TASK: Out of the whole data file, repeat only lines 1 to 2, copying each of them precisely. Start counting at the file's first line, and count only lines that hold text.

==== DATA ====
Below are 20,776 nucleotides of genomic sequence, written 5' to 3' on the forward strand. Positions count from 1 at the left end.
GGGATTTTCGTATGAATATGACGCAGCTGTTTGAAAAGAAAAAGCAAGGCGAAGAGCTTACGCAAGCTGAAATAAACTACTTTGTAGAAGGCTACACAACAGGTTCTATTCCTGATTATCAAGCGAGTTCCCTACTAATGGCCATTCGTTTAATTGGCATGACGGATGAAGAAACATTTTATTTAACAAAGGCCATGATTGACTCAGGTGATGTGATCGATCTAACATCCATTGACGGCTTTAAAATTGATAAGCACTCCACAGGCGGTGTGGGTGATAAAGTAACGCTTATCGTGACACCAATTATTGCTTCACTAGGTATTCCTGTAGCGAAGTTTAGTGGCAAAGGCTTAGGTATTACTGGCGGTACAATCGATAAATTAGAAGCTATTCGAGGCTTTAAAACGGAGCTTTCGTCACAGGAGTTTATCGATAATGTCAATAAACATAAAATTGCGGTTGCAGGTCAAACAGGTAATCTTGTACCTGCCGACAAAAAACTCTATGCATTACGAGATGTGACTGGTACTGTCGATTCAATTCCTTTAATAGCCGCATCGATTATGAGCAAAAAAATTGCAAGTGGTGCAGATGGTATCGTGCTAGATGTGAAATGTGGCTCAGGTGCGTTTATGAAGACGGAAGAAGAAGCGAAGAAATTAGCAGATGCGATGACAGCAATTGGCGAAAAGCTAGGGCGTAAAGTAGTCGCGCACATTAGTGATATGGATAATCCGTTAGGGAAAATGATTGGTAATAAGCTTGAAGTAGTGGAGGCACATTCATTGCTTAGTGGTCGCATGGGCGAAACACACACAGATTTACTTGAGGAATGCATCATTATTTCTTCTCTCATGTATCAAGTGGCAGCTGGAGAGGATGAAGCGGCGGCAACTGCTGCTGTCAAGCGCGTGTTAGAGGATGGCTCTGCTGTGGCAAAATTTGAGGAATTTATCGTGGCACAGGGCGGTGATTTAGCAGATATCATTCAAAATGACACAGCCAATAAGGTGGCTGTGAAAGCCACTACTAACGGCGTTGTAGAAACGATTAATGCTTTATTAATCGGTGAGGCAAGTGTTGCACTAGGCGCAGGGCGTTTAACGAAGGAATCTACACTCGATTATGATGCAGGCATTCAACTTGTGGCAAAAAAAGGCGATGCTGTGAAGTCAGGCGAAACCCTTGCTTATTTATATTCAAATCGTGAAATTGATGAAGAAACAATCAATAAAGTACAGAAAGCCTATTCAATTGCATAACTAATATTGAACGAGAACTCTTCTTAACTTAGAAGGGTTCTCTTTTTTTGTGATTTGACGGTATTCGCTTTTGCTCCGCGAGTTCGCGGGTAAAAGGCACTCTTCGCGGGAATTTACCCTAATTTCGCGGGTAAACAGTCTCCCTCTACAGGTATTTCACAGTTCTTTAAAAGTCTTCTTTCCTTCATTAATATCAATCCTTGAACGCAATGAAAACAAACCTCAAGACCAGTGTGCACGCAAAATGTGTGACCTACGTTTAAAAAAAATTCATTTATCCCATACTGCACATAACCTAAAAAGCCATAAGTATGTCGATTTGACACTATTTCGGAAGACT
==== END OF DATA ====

Below are 20,776 nucleotides of genomic sequence, written 5' to 3' on the forward strand. Positions count from 1 at the left end.
GGGATTTTCGTATGAATATGACGCAGCTGTTTGAAAAGAAAAAGCAAGGCGAAGAGCTTACGCAAGCTGAAATAAACTACTTTGTAGAAGGCTACACAACAGGTTCTATTCCTGATTATCAAGCGAGTTCCCTACTAATGGCCATTCGTTTAATTGGCATGACGGATGAAGAAACATTTTATTTAACAAAGGCCATGATTGACTCAGGTGATGTGATCGATCTAACATCCATTGACGGCTTTAAAATTGATAAGCACTCCACAGGCGGTGTGGGTGATAAAGTAACGCTTATCGTGACACCAATTATTGCTTCACTAGGTATTCCTGTAGCGAAGTTTAGTGGCAAAGGCTTAGGTATTACTGGCGGTACAATCGATAAATTAGAAGCTATTCGAGGCTTTAAAACGGAGCTTTCGTCACAGGAGTTTATCGATAATGTCAATAAACATAAAATTGCGGTTGCAGGTCAAACAGGTAATCTTGTACCTGCCGACAAAAAACTCTATGCATTACGAGATGTGACTGGTACTGTCGATTCAATTCCTTTAATAGCCGCATCGATTATGAGCAAAAAAATTGCAAGTGGTGCAGATGGTATCGTGCTAGATGTGAAATGTGGCTCAGGTGCGTTTATGAAGACGGAAGAAGAAGCGAAGAAATTAGCAGATGCGATGACAGCAATTGGCGAAAAGCTAGGGCGTAAAGTAGTCGCGCACATTAGTGATATGGATAATCCGTTAGGGAAAATGATTGGTAATAAGCTTGAAGTAGTGGAGGCACATTCATTGCTTAGTGGTCGCATGGGCGAAACACACACAGATTTACTTGAGGAATGCATCATTATTTCTTCTCTCATGTATCAAGTGGCAGCTGGAGAGGATGAAGCGGCGGCAACTGCTGCTGTCAAGCGCGTGTTAGAGGATGGCTCTGCTGTGGCAAAATTTGAGGAATTTATCGTGGCACAGGGCGGTGATTTAGCAGATATCATTCAAAATGACACAGCCAATAAGGTGGCTGTGAAAGCCACTACTAACGGCGTTGTAGAAACGATTAATGCTTTATTAATCGGTGAGGCAAGTGTTGCACTAGGCGCAGGGCGTTTAACGAAGGAATCTACACTCGATTATGATGCAGGCATTCAACTTGTGGCAAAAAAAGGCGATGCTGTGAAGTCAGGCGAAACCCTTGCTTATTTATATTCAAATCGTGAAATTGATGAAGAAACAATCAATAAAGTACAGAAAGCCTATTCAATTGCATAACTAATATTGAACGAGAACTCTTCTTAACTTAGAAGGGTTCTCTTTTTTTGTGATTTGACGGTATTCGCTTTTGCTCCGCGAGTTCGCGGGTAAAAGGCACTCTTCGCGGGAATTTACCCTAATTTCGCGGGTAAACAGTCTCCCTCTACAGGTATTTCACAGTTCTTTAAAAGTCTTCTTTCCTTCATTAATATCAATCCTTGAACGCAATGAAAACAAACCTCAAGACCAGTGTGCACGCAAAATGTGTGACCTACGTTTAAAAAAAATTCATTTATCCCATACTGCACATAACCTAAAAAGCCATAAGTATGTCGATTTGACACTATTTCGGAAGACT